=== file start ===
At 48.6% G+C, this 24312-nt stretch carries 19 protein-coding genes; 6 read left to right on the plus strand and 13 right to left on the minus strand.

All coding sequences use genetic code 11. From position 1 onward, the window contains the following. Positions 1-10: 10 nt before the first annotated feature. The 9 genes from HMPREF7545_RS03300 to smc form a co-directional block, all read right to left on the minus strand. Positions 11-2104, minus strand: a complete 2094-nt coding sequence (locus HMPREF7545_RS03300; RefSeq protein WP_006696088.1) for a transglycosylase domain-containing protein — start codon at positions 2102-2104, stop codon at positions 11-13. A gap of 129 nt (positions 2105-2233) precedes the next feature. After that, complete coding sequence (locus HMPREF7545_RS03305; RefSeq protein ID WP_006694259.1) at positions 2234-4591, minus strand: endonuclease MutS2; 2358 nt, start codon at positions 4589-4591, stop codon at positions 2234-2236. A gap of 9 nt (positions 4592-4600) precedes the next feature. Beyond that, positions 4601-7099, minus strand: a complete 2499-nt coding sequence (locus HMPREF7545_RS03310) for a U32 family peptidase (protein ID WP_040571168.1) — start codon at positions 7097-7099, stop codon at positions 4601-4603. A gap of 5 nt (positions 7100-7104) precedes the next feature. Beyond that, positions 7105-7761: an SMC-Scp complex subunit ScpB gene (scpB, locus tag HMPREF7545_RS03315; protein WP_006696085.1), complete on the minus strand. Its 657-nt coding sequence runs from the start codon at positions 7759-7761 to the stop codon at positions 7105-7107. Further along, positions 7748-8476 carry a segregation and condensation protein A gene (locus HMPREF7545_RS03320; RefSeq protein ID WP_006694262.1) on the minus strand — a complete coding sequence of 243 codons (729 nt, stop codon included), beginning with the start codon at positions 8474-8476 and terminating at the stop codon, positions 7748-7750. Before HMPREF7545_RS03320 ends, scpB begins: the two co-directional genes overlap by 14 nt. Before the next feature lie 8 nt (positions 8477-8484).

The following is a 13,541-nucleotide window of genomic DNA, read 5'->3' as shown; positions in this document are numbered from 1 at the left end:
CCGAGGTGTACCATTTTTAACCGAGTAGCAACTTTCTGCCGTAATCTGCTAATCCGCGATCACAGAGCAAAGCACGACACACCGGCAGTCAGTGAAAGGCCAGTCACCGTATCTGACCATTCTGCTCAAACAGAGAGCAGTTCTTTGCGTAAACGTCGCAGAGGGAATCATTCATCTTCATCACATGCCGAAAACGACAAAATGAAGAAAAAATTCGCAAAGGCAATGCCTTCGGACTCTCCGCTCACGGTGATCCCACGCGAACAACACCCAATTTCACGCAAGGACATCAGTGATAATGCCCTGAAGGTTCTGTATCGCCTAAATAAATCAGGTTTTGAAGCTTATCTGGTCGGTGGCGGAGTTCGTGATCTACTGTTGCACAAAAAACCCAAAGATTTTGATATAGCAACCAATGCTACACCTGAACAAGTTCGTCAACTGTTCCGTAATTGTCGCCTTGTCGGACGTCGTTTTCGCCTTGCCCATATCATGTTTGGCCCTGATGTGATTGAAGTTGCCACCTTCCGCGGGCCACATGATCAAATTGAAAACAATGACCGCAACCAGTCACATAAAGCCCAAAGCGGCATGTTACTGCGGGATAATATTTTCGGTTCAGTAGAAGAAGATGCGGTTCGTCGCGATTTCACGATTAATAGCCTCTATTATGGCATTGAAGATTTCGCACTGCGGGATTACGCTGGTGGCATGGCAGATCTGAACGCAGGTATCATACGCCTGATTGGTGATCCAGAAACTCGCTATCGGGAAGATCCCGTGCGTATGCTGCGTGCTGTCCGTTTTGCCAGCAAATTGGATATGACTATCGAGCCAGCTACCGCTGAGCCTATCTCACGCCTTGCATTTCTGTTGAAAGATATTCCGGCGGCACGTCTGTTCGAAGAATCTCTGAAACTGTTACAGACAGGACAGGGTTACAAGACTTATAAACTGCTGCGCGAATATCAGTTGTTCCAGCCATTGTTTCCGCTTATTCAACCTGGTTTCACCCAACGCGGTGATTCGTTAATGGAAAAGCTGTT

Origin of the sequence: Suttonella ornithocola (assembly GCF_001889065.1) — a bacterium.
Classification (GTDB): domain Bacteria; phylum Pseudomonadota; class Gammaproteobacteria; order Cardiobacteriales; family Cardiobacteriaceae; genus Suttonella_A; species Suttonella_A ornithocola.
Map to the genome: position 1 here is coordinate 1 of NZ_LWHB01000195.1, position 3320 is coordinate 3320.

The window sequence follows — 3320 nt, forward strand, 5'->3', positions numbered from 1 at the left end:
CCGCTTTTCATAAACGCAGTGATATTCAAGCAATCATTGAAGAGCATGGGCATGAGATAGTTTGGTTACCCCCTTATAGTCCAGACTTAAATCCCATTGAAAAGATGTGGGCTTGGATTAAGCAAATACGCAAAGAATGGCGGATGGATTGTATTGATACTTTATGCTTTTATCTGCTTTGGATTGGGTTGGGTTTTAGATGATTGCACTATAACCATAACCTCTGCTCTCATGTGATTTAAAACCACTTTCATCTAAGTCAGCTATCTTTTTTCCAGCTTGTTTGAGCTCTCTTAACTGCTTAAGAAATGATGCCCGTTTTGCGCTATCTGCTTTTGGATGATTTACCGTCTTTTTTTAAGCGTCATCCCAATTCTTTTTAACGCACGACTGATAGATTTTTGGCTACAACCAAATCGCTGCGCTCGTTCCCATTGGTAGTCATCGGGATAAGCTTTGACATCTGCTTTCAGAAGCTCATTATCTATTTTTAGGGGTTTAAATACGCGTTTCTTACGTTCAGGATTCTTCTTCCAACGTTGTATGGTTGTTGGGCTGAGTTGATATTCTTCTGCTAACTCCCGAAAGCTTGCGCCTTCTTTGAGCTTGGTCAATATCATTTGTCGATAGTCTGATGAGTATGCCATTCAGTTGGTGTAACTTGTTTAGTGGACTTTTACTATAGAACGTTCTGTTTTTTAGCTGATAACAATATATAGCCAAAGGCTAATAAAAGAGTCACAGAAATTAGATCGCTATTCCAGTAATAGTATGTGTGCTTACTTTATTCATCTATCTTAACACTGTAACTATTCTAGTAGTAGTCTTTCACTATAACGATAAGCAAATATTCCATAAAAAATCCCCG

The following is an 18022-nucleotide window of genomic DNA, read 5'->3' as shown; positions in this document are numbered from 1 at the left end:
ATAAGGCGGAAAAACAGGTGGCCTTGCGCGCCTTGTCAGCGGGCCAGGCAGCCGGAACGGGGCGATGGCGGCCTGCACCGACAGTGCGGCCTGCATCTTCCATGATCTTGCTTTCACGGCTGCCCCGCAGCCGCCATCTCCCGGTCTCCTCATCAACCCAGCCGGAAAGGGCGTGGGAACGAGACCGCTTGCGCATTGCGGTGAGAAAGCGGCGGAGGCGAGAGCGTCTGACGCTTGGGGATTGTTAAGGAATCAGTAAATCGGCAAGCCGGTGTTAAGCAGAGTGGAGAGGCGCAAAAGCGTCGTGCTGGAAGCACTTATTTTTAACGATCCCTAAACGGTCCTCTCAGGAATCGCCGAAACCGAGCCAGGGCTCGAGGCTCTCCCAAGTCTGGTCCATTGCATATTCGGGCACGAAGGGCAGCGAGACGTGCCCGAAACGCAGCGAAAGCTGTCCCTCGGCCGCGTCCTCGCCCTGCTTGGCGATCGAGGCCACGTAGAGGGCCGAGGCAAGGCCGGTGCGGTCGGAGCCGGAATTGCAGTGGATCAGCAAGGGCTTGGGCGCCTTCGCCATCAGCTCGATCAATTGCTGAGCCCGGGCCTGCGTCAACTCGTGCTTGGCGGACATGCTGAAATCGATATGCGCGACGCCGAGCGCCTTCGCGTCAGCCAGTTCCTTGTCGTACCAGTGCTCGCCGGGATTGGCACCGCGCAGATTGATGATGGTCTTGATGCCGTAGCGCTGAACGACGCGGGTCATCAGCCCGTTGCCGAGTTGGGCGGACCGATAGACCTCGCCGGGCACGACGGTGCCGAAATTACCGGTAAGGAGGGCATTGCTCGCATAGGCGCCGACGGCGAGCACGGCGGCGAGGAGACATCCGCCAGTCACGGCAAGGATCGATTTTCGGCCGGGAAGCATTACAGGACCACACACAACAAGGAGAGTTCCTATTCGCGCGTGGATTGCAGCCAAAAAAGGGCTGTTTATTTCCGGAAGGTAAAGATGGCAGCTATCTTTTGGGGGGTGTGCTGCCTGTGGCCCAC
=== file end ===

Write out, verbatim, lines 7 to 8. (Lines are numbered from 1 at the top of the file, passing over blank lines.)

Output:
Map to the genome: position 1 here is coordinate 1 of NZ_LWHB01000195.1, position 3320 is coordinate 3320.

The window sequence follows — 3320 nt, forward strand, 5'->3', positions numbered from 1 at the left end: